How to: Reduce your monthly food shop

How to: Reduce your monthly food shop
Written by Tara Flynn
Published on 31st August 2023
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The average weekly family food shop comes in at £58.00 totalling around £251.33 per month; just for food! It's easy to overspend so use these tips to keep your shopping basket in check.


Just like loans, it pays to compare. You could save a serious amount of money just by shopping at different supermarkets. Check out each of your local supermarkets, compare your shops and find out which is cheapest. Lidl and Aldi are rising in popularity and often have great quality products at rock bottom prices.

If you’re having to travel for miles to get to the cheaper shop, have a look at how much you’re spending on travel. You might actually be spending more in petrol than you’re saving on your shop.


If you head to the supermarket or start an online shop without knowing your money limit, you could eat up more cash than you would ideally like to spend! If your food shop is breaking the bank, set a lower budget and challenge yourself to only spend this much once you're in the supermarket. You can use our budget planner to see if you are overspending in any other areas too.


Generally, the more money you pay for something, the prettier the packaging becomes. This makes us think it must taste much better than the cheaper options so we buy it! But don’t be fooled, often you can’t tell the difference between branded products and the supermarket’s own. It might only be a few pennies less but once it comes to paying, you will notice a difference!

You could save up to £850 per year just by swapping for own branded products. For example, a single can of Heinz beans can cost as much as 75p whilst an own brand can is as little as 23p!


The average family in the UK throws away £420 a year in food! If we handed you the cheque of the same value, the last thing you would do is throw it in the bin so why do the same with the food you spent your hard earned cash on. We’ve given you a breakdown of when it’s okay to throw away:

  • Best before date: This is all about quality and less to do with being a health risk. The food will taste best if eaten before this date but don’t let this put you off. Use taste, smell and sight to find out if the food is okay to eat.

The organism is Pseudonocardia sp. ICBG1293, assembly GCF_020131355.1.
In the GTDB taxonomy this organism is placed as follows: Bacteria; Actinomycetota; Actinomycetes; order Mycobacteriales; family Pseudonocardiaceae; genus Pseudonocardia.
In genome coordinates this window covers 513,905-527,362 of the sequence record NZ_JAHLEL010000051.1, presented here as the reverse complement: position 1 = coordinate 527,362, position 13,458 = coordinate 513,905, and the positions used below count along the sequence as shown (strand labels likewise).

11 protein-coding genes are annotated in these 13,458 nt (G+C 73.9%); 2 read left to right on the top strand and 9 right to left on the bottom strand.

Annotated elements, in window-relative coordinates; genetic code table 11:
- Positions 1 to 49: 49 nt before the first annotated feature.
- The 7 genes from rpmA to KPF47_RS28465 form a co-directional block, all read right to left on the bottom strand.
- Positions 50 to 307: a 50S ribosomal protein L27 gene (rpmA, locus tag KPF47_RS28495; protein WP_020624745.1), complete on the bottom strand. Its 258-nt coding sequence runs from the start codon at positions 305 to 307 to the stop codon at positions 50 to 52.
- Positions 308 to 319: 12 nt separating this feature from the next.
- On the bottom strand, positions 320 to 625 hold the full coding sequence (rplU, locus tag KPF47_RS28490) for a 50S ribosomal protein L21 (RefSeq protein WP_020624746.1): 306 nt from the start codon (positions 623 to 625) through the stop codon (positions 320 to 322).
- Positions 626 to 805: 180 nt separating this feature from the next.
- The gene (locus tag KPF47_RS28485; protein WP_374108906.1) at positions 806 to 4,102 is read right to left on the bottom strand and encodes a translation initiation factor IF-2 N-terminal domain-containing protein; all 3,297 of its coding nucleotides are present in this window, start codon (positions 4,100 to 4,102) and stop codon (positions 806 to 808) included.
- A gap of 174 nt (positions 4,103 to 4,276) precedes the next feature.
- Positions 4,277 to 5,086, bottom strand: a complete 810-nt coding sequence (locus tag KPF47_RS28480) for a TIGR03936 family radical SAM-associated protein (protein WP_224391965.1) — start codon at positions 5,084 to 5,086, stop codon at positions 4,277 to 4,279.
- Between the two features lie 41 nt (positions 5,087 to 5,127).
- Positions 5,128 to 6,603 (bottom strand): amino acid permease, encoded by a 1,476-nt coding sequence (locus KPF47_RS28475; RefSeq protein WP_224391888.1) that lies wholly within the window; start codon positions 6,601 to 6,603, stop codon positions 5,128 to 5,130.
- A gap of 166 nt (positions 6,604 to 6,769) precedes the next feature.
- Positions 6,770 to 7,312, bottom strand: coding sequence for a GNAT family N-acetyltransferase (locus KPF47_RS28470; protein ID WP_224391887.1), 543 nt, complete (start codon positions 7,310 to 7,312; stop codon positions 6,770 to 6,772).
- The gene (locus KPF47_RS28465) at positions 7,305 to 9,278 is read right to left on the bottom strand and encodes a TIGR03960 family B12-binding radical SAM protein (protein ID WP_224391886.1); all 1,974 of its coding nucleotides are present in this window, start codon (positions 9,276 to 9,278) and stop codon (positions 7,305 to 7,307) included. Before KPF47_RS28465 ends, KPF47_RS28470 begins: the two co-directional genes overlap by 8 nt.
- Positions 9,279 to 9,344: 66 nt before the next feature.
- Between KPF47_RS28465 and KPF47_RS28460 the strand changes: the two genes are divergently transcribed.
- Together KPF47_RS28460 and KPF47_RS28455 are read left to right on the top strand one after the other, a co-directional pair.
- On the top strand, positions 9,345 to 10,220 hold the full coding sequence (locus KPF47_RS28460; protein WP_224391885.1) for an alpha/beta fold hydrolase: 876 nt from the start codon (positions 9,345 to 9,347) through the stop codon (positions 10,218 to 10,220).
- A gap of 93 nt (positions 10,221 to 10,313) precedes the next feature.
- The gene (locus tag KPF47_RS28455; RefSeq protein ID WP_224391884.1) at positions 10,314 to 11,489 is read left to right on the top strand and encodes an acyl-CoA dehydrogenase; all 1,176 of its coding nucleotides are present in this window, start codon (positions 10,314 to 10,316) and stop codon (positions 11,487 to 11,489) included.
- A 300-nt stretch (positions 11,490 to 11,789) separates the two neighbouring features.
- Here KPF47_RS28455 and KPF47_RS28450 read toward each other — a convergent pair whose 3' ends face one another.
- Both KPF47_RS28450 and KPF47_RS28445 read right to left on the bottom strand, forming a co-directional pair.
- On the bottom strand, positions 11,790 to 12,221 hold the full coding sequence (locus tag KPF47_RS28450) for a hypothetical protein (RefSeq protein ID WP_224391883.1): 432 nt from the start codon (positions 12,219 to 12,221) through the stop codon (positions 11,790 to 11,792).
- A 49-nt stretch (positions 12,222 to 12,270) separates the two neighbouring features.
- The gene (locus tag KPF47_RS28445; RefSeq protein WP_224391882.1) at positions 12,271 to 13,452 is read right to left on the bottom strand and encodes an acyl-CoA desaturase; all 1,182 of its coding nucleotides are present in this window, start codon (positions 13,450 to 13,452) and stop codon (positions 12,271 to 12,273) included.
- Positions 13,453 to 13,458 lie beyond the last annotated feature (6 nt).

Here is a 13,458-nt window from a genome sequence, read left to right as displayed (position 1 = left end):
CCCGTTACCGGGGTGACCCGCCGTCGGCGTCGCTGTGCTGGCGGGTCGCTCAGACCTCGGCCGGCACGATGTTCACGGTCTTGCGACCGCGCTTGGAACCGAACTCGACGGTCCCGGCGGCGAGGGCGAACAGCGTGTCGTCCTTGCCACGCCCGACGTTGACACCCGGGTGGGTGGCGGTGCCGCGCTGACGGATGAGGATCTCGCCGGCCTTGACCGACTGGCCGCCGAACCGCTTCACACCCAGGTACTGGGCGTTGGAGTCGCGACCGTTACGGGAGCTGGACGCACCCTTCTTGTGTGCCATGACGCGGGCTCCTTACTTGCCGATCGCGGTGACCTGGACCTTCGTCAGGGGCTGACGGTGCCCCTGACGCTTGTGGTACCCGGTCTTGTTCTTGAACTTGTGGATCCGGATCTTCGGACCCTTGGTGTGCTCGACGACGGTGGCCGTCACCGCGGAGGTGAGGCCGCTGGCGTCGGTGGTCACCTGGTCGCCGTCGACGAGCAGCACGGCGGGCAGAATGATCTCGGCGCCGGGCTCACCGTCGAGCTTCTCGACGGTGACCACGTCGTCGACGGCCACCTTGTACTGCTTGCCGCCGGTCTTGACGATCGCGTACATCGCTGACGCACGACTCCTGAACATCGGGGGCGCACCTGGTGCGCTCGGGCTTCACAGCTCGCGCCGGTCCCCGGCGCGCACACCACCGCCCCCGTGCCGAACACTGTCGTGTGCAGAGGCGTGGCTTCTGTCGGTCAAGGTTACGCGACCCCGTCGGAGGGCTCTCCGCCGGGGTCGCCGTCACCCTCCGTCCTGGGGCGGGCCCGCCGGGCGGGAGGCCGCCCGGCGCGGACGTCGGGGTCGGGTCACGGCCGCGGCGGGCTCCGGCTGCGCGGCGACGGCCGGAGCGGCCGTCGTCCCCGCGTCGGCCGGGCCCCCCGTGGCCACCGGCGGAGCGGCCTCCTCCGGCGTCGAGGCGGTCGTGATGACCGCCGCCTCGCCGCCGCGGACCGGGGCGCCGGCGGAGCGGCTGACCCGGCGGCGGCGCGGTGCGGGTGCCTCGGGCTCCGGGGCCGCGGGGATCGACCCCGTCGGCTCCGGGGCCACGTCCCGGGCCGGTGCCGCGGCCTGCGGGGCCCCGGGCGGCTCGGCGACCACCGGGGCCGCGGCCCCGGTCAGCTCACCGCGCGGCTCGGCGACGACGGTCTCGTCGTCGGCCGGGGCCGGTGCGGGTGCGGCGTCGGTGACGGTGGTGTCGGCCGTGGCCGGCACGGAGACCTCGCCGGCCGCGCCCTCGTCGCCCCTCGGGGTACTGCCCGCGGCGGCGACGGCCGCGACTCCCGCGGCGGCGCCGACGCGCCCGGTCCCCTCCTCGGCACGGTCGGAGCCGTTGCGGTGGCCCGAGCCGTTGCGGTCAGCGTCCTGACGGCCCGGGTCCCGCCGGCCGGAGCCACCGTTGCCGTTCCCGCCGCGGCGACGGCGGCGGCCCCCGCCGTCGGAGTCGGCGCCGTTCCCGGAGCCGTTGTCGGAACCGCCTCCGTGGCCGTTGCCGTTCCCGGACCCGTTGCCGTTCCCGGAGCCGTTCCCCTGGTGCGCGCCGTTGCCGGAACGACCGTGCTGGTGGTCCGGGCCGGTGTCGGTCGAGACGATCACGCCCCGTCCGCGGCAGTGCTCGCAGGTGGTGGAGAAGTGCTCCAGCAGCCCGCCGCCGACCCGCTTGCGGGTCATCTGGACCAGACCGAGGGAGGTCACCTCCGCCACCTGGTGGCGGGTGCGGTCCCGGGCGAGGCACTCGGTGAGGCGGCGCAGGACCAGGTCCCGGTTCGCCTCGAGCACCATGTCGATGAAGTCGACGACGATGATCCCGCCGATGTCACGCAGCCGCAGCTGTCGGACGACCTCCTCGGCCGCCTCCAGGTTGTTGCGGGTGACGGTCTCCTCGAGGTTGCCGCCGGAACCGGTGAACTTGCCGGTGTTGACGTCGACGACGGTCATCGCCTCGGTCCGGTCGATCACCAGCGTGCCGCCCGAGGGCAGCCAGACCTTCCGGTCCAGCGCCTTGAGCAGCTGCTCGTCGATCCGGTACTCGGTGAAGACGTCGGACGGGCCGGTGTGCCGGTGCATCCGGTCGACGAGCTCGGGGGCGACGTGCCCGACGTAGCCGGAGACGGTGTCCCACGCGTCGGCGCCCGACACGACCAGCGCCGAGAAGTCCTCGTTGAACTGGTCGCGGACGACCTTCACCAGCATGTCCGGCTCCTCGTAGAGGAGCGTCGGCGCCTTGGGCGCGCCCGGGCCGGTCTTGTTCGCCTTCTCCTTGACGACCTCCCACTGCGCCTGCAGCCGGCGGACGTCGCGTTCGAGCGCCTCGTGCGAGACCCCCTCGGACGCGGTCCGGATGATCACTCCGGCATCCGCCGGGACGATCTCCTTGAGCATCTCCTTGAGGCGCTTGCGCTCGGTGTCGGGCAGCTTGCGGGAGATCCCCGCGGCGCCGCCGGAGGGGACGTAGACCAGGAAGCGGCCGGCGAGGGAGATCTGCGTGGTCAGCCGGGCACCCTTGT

• Use-by date: Don’t risk it! The use-by date is a warning for you to make sure you eat it by then. Throwing away grub you thought had plenty of life in can be a pain but it's not worth the risk. Keep track of the dates on your food and make sure it gets used before the date.
  • Display-until and sell-by: Ignore these dates, they’re instructions for the people working in the shop. Find the ‘best before’ or ‘use by’ date instead.
Supermarkets store the foods with the soonest use-by date at the front of the shelves. Pick from the back of the shelves and you’ll have more time to use your food before it goes out of date!


If you’ve got the room to spare at home (i.e. a second freezer outside, under stairs storage, etc.) then take advantage of big saver deals. If you can get beef mince on a buy one get one free deal, buy in bulk and pop it in the freezer. It’ll save you money and you will probably need to go shopping less.


During deliveries and shelf-stacking, items can become damaged but still have plenty of life left in them. Although not aesthetically pleasing, prices can be really reduced. Dented tin cans (for beans and peas for example) can be as low as 10p each but the product is just the same!


It can be easy to grab the microwave ready meals or pre-cut vegetables but it can cost twice as much to buy your food ready-to-go. It takes a little extra time but you could save some serious cash each week by opting for the unprepared options.


Making an extra effort to save money on your food bills can feel like a real chore but it can certainly pay off in the long run. Get organised and it will become second nature for you to start reaching for the own brand or unprepared iterms instead of their much more expensive alternatives.


Get started on your Take Control journey.

Tara Flynn
Written by
Tara Flynn
COO, Co-Founder & Take Control Author at Choose Wisely

Tara started working in consumer finance in 2008, and then went on to co-found Choose Wisely back in 2011.